John Piper

1903 – 1992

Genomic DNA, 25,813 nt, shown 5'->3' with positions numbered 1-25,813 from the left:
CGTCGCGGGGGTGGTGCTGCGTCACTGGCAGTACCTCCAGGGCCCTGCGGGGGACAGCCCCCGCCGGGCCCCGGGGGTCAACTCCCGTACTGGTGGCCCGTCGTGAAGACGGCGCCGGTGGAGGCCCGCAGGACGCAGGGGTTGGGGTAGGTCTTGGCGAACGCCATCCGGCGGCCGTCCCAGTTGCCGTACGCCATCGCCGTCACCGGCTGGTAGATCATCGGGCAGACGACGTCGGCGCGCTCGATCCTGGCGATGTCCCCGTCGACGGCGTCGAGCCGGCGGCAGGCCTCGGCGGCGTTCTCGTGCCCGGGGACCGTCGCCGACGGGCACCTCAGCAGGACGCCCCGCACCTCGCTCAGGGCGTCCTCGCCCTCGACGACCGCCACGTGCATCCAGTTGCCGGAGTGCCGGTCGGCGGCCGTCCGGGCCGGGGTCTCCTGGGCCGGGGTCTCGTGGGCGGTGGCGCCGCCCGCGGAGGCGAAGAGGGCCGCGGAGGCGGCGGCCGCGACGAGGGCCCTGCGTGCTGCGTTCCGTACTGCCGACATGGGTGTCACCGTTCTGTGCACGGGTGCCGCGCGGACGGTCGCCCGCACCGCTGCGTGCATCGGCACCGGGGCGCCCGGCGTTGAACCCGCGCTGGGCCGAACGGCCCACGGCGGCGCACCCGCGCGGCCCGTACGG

Born in Epsom in 1903. In 1927 Piper enrolled in the Richmond School of Art and a year later at The Royal College of Art, leaving without graduating in 1929. In the early 1930s Piper exhibited with the London Group and became secretary of the Seven and Five Society which included Henry Moore, Ivon Hitchens, Ben Nicholson and Barbara Hepworth. His early work reflected the trend for abstraction but by the late 1930s he had returned to a more naturalistic style. In 1937 he married the writer Myfanwy Evans. The Shell Guides created with the poet John Betjeman followed. Piper worked on stage designs and costumes for theatre and ballet & on seven operas by Benjamin Britten. He wrote articles on art and architecture and designed stained glass windows and textiles. At the outbreak of the Second World War, Piper was appointed a War Artist and captured the effects of the war on the British landscape. These scenes do not always directly relate to bomb-damage but reflect, in Piper’s unique way, a sense of loss and nostalgia. Piper died at his beloved home in Fawley Bottom in 1992.